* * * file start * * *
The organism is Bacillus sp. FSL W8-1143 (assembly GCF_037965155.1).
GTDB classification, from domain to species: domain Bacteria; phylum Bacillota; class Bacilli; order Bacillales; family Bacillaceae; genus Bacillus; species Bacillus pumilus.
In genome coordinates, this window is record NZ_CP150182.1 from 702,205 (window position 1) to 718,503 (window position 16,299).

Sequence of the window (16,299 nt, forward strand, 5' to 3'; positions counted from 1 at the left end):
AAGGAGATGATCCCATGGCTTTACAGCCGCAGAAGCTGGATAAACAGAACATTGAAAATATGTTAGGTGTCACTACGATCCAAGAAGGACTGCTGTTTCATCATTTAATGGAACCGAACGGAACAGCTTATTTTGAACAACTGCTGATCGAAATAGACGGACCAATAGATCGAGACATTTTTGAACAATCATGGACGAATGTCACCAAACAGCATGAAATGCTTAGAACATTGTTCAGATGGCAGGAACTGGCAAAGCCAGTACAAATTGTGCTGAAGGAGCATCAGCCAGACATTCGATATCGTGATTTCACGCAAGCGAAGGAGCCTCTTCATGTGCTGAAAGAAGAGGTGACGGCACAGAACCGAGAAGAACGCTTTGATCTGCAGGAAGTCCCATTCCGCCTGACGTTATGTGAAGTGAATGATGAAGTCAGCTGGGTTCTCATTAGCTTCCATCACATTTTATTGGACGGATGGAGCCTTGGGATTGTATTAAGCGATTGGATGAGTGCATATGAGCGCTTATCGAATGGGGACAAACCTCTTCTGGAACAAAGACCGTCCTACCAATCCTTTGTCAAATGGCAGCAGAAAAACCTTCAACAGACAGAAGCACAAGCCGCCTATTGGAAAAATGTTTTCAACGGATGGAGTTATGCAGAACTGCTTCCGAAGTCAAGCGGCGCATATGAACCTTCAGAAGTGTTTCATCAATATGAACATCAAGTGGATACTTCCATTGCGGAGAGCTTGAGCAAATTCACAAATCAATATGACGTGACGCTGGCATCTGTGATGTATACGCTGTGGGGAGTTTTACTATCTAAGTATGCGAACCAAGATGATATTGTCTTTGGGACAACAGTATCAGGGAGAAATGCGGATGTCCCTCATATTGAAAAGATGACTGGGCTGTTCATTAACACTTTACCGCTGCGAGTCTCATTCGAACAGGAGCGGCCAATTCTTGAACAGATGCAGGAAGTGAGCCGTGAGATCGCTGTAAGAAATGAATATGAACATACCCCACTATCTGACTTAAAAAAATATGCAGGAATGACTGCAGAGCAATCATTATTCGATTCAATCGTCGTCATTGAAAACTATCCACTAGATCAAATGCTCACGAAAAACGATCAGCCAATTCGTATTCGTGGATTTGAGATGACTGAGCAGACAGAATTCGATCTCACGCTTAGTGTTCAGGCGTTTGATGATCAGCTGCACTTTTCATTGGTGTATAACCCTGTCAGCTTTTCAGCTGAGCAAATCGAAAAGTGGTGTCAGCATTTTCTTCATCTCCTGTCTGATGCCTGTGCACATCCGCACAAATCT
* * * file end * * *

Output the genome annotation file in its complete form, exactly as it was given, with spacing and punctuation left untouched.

The organism is Bacillus sp. FSL W8-1143 (assembly GCF_037965155.1).
GTDB classification, from domain to species: domain Bacteria; phylum Bacillota; class Bacilli; order Bacillales; family Bacillaceae; genus Bacillus; species Bacillus pumilus.
In genome coordinates, this window is record NZ_CP150182.1 from 702,205 (window position 1) to 718,503 (window position 16,299).

Sequence of the window (16,299 nt, forward strand, 5' to 3'; positions counted from 1 at the left end):
AAGGAGATGATCCCATGGCTTTACAGCCGCAGAAGCTGGATAAACAGAACATTGAAAATATGTTAGGTGTCACTACGATCCAAGAAGGACTGCTGTTTCATCATTTAATGGAACCGAACGGAACAGCTTATTTTGAACAACTGCTGATCGAAATAGACGGACCAATAGATCGAGACATTTTTGAACAATCATGGACGAATGTCACCAAACAGCATGAAATGCTTAGAACATTGTTCAGATGGCAGGAACTGGCAAAGCCAGTACAAATTGTGCTGAAGGAGCATCAGCCAGACATTCGATATCGTGATTTCACGCAAGCGAAGGAGCCTCTTCATGTGCTGAAAGAAGAGGTGACGGCACAGAACCGAGAAGAACGCTTTGATCTGCAGGAAGTCCCATTCCGCCTGACGTTATGTGAAGTGAATGATGAAGTCAGCTGGGTTCTCATTAGCTTCCATCACATTTTATTGGACGGATGGAGCCTTGGGATTGTATTAAGCGATTGGATGAGTGCATATGAGCGCTTATCGAATGGGGACAAACCTCTTCTGGAACAAAGACCGTCCTACCAATCCTTTGTCAAATGGCAGCAGAAAAACCTTCAACAGACAGAAGCACAAGCCGCCTATTGGAAAAATGTTTTCAACGGATGGAGTTATGCAGAACTGCTTCCGAAGTCAAGCGGCGCATATGAACCTTCAGAAGTGTTTCATCAATATGAACATCAAGTGGATACTTCCATTGCGGAGAGCTTGAGCAAATTCACAAATCAATATGACGTGACGCTGGCATCTGTGATGTATACGCTGTGGGGAGTTTTACTATCTAAGTATGCGAACCAAGATGATATTGTCTTTGGGACAACAGTATCAGGGAGAAATGCGGATGTCCCTCATATTGAAAAGATGACTGGGCTGTTCATTAACACTTTACCGCTGCGAGTCTCATTCGAACAGGAGCGGCCAATTCTTGAACAGATGCAGGAAGTGAGCCGTGAGATCGCTGTAAGAAATGAATATGAACATACCCCACTATCTGACTTAAAAAAATATGCAGGAATGACTGCAGAGCAATCATTATTCGATTCAATCGTCGTCATTGAAAACTATCCACTAGATCAAATGCTCACGAAAAACGATCAGCCAATTCGTATTCGTGGATTTGAGATGACTGAGCAGACAGAATTCGATCTCACGCTTAGTGTTCAGGCGTTTGATGATCAGCTGCACTTTTCATTGGTGTATAACCCTGTCAGCTTTTCAGCTGAGCAAATCGAAAAGTGGTGTCAGCATTTTCTTCATCTCCTGTCTGATGCCTGTGCACATCCGCACAAATCT